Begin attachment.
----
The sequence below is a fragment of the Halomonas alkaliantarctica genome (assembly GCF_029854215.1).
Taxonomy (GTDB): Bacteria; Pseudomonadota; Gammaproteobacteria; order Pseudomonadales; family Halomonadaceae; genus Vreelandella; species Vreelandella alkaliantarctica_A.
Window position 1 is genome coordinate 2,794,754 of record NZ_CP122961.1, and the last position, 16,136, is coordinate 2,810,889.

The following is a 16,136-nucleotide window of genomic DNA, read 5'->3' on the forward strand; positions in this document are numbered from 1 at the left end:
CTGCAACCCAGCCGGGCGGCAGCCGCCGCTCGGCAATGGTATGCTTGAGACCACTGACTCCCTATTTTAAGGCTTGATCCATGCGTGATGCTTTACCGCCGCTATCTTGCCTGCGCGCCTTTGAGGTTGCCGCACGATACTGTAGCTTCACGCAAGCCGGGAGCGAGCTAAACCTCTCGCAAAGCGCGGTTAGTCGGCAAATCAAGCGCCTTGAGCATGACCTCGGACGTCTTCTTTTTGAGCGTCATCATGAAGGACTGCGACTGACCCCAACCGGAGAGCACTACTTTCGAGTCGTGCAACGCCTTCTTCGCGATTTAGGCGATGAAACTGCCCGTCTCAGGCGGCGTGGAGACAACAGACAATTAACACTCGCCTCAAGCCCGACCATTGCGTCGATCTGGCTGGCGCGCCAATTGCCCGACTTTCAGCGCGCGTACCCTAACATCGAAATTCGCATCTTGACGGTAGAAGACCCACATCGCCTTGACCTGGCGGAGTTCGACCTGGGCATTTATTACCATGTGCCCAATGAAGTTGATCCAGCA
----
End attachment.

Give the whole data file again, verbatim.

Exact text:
The sequence below is a fragment of the Halomonas alkaliantarctica genome (assembly GCF_029854215.1).
Taxonomy (GTDB): Bacteria; Pseudomonadota; Gammaproteobacteria; order Pseudomonadales; family Halomonadaceae; genus Vreelandella; species Vreelandella alkaliantarctica_A.
Window position 1 is genome coordinate 2,794,754 of record NZ_CP122961.1, and the last position, 16,136, is coordinate 2,810,889.

The following is a 16,136-nucleotide window of genomic DNA, read 5'->3' on the forward strand; positions in this document are numbered from 1 at the left end:
CTGCAACCCAGCCGGGCGGCAGCCGCCGCTCGGCAATGGTATGCTTGAGACCACTGACTCCCTATTTTAAGGCTTGATCCATGCGTGATGCTTTACCGCCGCTATCTTGCCTGCGCGCCTTTGAGGTTGCCGCACGATACTGTAGCTTCACGCAAGCCGGGAGCGAGCTAAACCTCTCGCAAAGCGCGGTTAGTCGGCAAATCAAGCGCCTTGAGCATGACCTCGGACGTCTTCTTTTTGAGCGTCATCATGAAGGACTGCGACTGACCCCAACCGGAGAGCACTACTTTCGAGTCGTGCAACGCCTTCTTCGCGATTTAGGCGATGAAACTGCCCGTCTCAGGCGGCGTGGAGACAACAGACAATTAACACTCGCCTCAAGCCCGACCATTGCGTCGATCTGGCTGGCGCGCCAATTGCCCGACTTTCAGCGCGCGTACCCTAACATCGAAATTCGCATCTTGACGGTAGAAGACCCACATCGCCTTGACCTGGCGGAGTTCGACCTGGGCATTTATTACCATGTGCCCAATGAAGTTGATCCAGCA